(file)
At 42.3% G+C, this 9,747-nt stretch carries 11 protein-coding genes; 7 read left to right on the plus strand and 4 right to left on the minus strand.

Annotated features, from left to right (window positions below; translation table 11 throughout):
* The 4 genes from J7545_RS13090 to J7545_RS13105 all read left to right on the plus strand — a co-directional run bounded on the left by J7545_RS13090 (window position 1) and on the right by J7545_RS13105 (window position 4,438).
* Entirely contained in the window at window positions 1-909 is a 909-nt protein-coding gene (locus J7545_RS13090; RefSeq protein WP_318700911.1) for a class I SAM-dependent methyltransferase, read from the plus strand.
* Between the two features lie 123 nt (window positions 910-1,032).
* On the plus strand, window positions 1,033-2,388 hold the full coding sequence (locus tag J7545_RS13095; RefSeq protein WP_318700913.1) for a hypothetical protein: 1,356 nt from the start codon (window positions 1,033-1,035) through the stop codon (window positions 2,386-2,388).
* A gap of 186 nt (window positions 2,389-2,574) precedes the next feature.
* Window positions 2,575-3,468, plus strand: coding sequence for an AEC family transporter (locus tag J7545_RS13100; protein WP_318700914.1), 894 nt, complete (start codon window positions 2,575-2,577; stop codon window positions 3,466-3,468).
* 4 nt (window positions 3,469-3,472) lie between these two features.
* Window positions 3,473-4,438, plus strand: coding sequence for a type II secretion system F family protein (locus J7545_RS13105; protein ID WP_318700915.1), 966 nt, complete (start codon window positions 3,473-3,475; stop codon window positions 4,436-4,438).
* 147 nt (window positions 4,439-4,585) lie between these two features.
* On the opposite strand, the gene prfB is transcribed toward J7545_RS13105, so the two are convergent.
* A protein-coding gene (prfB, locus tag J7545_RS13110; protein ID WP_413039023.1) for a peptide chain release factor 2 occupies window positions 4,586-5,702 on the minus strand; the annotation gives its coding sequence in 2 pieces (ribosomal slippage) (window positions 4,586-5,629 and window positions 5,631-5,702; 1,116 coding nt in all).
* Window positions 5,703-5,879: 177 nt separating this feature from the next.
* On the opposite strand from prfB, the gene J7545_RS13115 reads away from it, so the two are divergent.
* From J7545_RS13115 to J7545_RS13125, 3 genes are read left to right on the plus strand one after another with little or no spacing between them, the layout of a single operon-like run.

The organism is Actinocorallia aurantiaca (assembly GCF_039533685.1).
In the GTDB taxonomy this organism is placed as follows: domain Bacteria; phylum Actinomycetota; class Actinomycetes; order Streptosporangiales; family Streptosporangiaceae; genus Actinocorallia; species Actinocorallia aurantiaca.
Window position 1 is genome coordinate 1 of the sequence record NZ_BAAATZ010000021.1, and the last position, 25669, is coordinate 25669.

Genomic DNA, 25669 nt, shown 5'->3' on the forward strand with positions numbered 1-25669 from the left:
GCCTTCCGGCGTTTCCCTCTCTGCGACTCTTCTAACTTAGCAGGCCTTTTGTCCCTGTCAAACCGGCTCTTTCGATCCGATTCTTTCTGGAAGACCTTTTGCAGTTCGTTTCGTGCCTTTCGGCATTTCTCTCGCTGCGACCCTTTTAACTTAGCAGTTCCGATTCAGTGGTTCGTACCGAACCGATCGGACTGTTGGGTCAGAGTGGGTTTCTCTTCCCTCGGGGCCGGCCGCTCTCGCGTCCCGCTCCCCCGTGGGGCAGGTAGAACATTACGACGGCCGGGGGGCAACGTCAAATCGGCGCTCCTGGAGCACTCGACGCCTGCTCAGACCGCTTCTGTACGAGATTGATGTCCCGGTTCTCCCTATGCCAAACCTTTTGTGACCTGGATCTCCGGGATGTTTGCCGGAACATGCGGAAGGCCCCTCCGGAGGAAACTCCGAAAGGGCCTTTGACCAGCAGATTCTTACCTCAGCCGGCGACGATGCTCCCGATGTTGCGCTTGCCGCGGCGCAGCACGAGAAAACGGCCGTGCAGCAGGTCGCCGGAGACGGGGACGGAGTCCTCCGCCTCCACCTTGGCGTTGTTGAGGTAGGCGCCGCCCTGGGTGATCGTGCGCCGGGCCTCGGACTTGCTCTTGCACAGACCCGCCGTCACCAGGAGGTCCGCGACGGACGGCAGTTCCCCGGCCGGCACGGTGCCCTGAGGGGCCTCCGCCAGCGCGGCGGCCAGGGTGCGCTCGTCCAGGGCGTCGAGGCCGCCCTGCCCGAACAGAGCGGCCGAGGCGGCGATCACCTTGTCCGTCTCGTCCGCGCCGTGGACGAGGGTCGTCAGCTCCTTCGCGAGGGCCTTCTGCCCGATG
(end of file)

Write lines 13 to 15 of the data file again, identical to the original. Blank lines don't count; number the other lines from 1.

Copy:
* A protein-coding gene (prfB, locus tag J7545_RS13110; protein ID WP_413039023.1) for a peptide chain release factor 2 occupies window positions 4,586-5,702 on the minus strand; the annotation gives its coding sequence in 2 pieces (ribosomal slippage) (window positions 4,586-5,629 and window positions 5,631-5,702; 1,116 coding nt in all).
* Window positions 5,703-5,879: 177 nt separating this feature from the next.
* On the opposite strand from prfB, the gene J7545_RS13115 reads away from it, so the two are divergent.